Since she began her post as Chief Academic Officer for Baltimore City Public Schools in 2010, Dr. Sonja Brookins Santelises has focused on setting academic priorities for City Schools to bolster the achievement of students across all schools. Dr. Santelises came to City Schools from Boston, where she most recently served as the Assistant Superintendent for Pilot Schools, a network of 23 schools with broad autonomy and a track record of improving the achievement of low-income students, particularly students of color. Prior to joining Boston Public Schools, Dr. Santelises lectured on urban education for two years at Harvard University, spent six years as a senior associate with Focus on Results Inc, and served as executive director of the New York City Algebra Project. Santelises began her career as director of professional development and teacher placement with Teach for America, New York. She holds an A.B. from Brown University, M.A. in Education Administration from Columbia University and an Ed.D. in Administration, Planning and Social Policy from Harvard University. (More)
Brad Simpson is a film producer and partner in Colorforce, which is responsible for The Wimpy Kid franchise, One Day, and Hunger Games. He began his career as an executive and producer at the New York independent production company Killer Films, where he co-produced Far From Heaven, which was nominated for four Academy Awards and three Golden Globes, and served as an Associate Producer on the acclaimed Boys Don’t Cry, for which Hillary Swank won the Academy Award and Golden Globe for Best Actress. While working at Killer Films, Simpson was also an executive on a series of acclaimed independent films including Velvet Goldmine, Hedwig and the Angry Inch, Happiness, and One Hour Photo. Simpson also serves on the Board of Directors of the education charity 826LA. He graduated Magna Cum Laude with a degree in Modern Culture and Media from Brown University. (More)
Ari Matusiak serves as the director of private sector engagement and executive director of the White House Business Council, managing the Administration’s interaction with the business community. In that role, he helps ensure that entrepreneurs, small business owners and corporate and financial leaders alike inform and participate in the Administration’s efforts to spur job creation and promote long-term economic competitiveness. He is the co-founder and former chairman of Young Invincibles, a national organization dedicated to improving economic opportunities for 18 to 34 year olds. Prior to moving to Washington, Ari was vice president for strategy and community impact at The Rhode Island Foundation, one of the oldest and largest community foundations in the country. While in Rhode Island, Ari also directed HousingWorks RI, a statewide affordable housing coalition and campaign. He graduated magna cum laude and Phi Beta Kappa from Brown University with an A.B. in Political Science and cum laude from Georgetown University Law Center, where he was also a Public Interest Law Scholar.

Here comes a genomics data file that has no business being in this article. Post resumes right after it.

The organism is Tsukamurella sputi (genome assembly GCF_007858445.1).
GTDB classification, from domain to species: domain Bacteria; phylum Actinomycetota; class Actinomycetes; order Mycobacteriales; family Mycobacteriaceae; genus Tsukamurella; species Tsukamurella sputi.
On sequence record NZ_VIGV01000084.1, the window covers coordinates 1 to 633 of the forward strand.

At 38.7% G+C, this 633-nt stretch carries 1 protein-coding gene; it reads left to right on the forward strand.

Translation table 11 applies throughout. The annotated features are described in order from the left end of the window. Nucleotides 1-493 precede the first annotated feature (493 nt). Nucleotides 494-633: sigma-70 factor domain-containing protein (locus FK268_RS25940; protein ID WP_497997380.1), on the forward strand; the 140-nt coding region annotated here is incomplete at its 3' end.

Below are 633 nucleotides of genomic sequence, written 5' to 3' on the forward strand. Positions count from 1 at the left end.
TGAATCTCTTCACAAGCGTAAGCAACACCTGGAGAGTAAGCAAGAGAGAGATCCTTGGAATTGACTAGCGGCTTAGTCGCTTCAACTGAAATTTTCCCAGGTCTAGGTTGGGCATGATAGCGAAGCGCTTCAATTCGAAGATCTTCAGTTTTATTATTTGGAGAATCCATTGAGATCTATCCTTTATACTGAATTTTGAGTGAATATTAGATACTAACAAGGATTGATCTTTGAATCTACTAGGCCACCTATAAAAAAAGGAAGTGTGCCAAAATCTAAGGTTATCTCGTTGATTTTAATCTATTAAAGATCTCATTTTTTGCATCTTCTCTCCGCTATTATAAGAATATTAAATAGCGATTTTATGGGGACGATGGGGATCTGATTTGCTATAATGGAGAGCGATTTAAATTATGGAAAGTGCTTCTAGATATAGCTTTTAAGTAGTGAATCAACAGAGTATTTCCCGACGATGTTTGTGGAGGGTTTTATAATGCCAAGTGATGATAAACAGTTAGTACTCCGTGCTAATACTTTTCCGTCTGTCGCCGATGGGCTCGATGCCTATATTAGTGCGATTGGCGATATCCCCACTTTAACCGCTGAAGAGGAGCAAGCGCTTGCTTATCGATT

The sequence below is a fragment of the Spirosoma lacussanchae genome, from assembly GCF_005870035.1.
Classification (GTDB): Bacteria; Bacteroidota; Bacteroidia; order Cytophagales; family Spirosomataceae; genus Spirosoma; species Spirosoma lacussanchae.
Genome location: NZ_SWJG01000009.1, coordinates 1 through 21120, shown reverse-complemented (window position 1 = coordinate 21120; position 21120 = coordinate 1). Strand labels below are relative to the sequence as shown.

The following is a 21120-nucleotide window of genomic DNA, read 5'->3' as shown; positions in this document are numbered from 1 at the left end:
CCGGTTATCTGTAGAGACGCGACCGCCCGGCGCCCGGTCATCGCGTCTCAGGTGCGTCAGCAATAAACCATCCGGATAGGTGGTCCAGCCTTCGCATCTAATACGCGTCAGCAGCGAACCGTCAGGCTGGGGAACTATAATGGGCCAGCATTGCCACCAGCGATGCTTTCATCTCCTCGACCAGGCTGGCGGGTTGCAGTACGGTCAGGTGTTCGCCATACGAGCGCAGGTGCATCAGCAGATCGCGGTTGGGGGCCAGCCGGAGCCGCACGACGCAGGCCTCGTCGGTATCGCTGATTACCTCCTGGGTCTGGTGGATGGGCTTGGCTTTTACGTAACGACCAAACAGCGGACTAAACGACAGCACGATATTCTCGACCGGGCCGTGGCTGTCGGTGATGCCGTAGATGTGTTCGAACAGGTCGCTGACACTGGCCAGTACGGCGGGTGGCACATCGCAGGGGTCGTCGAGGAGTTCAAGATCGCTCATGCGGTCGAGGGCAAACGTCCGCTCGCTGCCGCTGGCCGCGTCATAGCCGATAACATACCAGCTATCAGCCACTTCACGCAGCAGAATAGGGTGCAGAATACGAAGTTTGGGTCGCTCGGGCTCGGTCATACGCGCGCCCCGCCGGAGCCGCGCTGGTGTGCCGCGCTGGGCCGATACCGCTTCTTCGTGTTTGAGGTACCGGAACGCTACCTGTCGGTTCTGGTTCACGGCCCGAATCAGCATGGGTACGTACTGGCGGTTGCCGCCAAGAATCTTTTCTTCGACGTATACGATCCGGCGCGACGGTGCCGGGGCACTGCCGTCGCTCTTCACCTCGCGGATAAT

Brown Faculty Speakers
Prof. Amanda Anderson is a literary scholar and theorist who has written on nineteenth-century literature and culture, as well as on contemporary debates in the humanities. She is the director of an interdisciplinary summer institute, The School of Criticism and Theory, which is currently hosted by Cornell University. Prior to joining the Brown faculty in 2012, she taught at Johns Hopkins, where she served as chair of the Department of English from 2003-2009. Dr. Anderson’s research addresses broad questions of intellectual history, disciplinary formation, and the relation of art and politics. She is the author of The Way We Argue Now: A Study in the Cultures of Theory (2006), The Powers of Distance: Cosmopolitanism and the Cultivation of Detachment (2001), and Tainted Souls and Painted Faces: The Rhetoric of Fallenness in Victorian Culture (1993).
Dr. Philip A. Gruppuso, M.D., is currently Professor of Pediatrics, Professor of Molecular Biology, Cell Biology and Biochemistry (Research) and Associate Dean for Medical Education at the Warren Alpert Medical School of Brown University. An undergraduate of Union College in Schenectady, NY (Fine Arts/Music), and the recipient of a medical degree from the University of Rochester, Dr. Gruppuso went on to complete his residency training in pediatrics at the Brown program of the Rhode Island Hospital. Dr. Gruppuso has been a lecturer and course director for medical biochemistry since 1989 and has been involved in graduate education for more than fifteen years. He is the recipient of an NIH Special Emphasis Research Career Award and the author of over one hundred original research articles, review articles and textbook chapters. Through his years in academic medicine, Dr. Gruppuso has maintained his interest in music as an active jazz and blues pianist in and around Providence, RI. (More)
Our Student Challenge Event Winner:
Ria Mirchandani ’15
Ria Mirchandani has a modest biography in comparison to those you just read (but it hopefully won’t remain that way for long). She is a sophomore from Mumbai, India, and is currently comfortably confused as to what her concentration may be. She has spent her time at Brown soaking in the open curriculum by taking classes in departments ranging from Literary Arts to Engineering to Archeology, and has even designed her own course with friends. Though she is uncertain as to which career path her life should take, she is certain that she wants to travel, especially to places of historical significance and great hot chocolate. Some of her interests include tie-dying t-shirts, writing, performing magic tricks, calorie counting and rediscovering music from her father’s generation. She hopes to eventually solve the conflict between India and Pakistan, and figure out a way for humans to synthesize their own food through a form of photosynthesis.
Our Student Challenge identified and selected one Brown student to join the TEDx line-up.